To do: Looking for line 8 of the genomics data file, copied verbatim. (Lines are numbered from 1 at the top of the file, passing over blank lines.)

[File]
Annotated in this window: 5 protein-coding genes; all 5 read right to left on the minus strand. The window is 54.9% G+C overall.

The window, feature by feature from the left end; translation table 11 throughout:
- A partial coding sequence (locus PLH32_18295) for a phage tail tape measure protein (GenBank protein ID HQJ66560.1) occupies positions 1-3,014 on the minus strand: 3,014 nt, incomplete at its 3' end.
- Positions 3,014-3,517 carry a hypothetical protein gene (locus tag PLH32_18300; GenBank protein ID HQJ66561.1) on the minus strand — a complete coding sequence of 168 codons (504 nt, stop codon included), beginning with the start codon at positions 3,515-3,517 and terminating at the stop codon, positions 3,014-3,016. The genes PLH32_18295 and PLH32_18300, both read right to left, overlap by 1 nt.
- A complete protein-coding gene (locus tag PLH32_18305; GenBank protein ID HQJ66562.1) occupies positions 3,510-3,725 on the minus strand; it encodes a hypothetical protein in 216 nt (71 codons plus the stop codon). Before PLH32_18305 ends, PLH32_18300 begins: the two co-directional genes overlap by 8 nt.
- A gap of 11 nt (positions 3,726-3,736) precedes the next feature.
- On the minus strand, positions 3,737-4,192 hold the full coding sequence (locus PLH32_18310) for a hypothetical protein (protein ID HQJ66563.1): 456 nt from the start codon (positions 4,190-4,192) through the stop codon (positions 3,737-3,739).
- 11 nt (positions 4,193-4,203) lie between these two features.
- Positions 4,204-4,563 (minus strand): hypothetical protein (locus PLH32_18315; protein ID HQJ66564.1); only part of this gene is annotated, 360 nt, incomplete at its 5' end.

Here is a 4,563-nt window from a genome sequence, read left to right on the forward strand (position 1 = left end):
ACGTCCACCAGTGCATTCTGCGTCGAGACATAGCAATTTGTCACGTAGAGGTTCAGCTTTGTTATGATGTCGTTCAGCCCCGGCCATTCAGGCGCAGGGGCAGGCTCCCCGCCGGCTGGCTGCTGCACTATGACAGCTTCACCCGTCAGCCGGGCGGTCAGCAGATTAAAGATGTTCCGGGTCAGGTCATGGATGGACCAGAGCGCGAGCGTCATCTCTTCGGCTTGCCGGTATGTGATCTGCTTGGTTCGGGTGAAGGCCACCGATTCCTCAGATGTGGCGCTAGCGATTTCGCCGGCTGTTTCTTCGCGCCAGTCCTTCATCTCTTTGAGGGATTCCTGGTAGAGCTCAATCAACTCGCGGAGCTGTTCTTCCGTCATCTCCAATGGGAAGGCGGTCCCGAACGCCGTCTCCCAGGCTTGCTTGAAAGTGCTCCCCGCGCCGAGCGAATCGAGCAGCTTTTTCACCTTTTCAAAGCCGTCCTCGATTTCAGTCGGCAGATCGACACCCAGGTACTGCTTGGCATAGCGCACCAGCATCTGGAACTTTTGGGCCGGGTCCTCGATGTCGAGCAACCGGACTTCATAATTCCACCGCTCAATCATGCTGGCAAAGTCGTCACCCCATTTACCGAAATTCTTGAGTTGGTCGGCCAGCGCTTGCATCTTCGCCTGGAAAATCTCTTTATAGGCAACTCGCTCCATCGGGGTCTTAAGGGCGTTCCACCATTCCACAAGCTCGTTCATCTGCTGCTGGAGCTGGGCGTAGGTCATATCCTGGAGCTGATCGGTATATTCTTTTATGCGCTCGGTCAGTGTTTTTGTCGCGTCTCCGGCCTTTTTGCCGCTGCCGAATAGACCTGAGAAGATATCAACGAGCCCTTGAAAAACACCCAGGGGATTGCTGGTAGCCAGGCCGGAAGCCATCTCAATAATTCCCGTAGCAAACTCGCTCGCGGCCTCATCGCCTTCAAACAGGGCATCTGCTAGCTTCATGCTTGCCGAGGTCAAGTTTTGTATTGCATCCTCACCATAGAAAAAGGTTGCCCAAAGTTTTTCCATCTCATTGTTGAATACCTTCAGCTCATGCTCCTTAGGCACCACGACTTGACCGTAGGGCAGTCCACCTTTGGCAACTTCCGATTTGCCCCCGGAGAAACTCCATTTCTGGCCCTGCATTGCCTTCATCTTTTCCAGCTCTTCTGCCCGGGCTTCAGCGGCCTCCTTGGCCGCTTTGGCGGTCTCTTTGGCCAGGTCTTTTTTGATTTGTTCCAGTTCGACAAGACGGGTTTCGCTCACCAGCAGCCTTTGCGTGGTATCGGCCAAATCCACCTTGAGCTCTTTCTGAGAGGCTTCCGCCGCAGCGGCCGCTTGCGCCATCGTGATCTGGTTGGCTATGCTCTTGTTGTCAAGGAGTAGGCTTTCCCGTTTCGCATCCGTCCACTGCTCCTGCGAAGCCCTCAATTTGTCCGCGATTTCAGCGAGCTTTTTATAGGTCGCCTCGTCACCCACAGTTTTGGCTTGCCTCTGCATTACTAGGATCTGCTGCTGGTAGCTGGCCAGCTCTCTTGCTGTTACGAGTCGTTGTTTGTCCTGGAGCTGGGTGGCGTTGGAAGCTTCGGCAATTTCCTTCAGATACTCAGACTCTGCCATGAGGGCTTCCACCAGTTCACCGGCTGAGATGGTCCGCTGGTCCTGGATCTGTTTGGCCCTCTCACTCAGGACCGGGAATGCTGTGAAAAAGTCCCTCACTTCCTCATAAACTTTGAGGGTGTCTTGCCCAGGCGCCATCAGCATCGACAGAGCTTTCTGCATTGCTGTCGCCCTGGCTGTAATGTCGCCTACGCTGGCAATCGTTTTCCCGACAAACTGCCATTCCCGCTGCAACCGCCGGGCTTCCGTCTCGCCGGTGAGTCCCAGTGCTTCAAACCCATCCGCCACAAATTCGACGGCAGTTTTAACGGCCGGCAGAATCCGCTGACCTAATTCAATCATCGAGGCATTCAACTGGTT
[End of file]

- 11 nt (positions 4,193-4,203) lie between these two features.